The European Parliament approves the Data Bill

He European Parliament has approved this week the text of the Data Billa text that, when it finally becomes law, will have the purpose of promoting innovation, through the removal of obstacles that consumers and businesses have to access the data. The text has been approved by 500 votes in favor and 23 against, and 110 abstentions. It will now enter a phase in which the Members of the European Parliament will begin negotiations with the European Council for the final draft of the law.

The bill will contribute, as expected, to the development of new services. Specifically, in the field of Artificial Intelligence, where huge amounts of data are needed to train algorithms. It can also lead to better prices for after-sales services, and to optimize the repair of connected devices.

The Data Law will establish common rules that regulate the sharing of data generated by the use of connected products and equipment, or by services related to them. Like the Internet of Things, or industrial machines. These rules are intended to offer justice and equity in the contracts for the sharing of such data.

For this, the members of the European Parliament are going to adopt measures that allow users access to the data that they themselves generate, since according to the European Commission, 80% of the industrial data that is collected is never used. With the text they also want to ensure that the contractual agreements that companies reach with respect to this data occupy a prominent place in business relations between companies.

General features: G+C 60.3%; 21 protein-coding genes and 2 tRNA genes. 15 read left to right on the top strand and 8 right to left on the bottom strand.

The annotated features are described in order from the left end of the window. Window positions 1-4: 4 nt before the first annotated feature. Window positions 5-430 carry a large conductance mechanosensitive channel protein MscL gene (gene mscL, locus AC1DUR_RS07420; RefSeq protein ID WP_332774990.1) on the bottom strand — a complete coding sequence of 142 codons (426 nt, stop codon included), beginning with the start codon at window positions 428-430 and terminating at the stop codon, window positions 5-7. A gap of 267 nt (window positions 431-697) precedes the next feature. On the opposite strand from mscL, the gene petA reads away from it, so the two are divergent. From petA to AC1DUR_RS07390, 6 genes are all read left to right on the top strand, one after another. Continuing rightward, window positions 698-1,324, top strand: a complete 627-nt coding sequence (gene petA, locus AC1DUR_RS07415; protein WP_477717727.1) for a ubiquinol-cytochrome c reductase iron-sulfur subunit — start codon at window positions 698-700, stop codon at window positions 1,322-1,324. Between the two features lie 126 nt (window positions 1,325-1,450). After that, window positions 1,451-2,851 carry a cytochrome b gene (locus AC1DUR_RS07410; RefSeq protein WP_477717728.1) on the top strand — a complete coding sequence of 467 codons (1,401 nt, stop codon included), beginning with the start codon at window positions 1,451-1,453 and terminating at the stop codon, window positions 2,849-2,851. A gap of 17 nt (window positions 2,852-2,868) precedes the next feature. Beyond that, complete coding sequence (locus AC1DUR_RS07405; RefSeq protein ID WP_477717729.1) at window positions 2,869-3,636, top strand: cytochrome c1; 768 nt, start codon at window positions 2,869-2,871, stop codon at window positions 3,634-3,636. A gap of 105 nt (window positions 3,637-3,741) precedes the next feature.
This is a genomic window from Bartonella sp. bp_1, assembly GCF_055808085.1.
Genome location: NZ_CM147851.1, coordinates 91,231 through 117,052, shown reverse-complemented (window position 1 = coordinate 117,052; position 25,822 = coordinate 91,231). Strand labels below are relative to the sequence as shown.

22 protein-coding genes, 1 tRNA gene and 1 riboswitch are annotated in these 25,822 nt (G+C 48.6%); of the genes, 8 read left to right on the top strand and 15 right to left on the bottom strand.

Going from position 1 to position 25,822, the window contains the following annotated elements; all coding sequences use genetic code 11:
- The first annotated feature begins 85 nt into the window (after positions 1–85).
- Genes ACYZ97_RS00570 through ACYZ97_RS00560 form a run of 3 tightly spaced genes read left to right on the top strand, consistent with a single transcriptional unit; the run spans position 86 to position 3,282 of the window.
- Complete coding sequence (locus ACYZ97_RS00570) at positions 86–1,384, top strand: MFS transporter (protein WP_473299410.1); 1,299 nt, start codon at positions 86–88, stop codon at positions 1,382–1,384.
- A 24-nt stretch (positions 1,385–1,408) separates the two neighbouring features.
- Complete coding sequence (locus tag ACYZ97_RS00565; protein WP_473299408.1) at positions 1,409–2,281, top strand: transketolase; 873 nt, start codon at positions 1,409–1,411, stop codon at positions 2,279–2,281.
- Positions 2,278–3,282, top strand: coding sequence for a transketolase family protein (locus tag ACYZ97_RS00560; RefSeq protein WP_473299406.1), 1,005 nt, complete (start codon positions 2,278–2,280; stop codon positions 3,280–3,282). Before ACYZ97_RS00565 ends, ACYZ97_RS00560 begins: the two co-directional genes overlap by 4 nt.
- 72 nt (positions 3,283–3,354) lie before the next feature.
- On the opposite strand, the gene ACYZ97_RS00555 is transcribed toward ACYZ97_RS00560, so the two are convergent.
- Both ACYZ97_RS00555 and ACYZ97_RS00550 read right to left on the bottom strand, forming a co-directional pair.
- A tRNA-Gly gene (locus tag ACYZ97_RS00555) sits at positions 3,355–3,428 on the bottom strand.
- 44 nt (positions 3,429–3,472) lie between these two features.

Companies will be able to decide what data can be shared, and the manufacturer could, of course, choose that, by default, some data is not available. When companies draw up their data sharing contracts, the law will balance the bargaining power in favor of SMEs, protecting them from unfair contractual terms imposed by companies in a stronger bargaining position.

The text also defines how public bodies can access and use the data held by the private sector, when there are exceptional circumstances and emergencies that make their use necessary. For example, in fires or floods.

Members of the European Parliament have also strengthened measures to protect trade secrets, and have taken steps to prevent situations where increased access to data is used by competitors to reverse engineer products or services. They have also drafted stricter conditions for companies requesting data from governments.

Another of the effects that this law is expected to have is that the switching between cloud service providers, and other data processing services, is easier. In addition, the foundations have been laid to implement barrier measures to prevent the illegal international transfer of data by cloud service providers.

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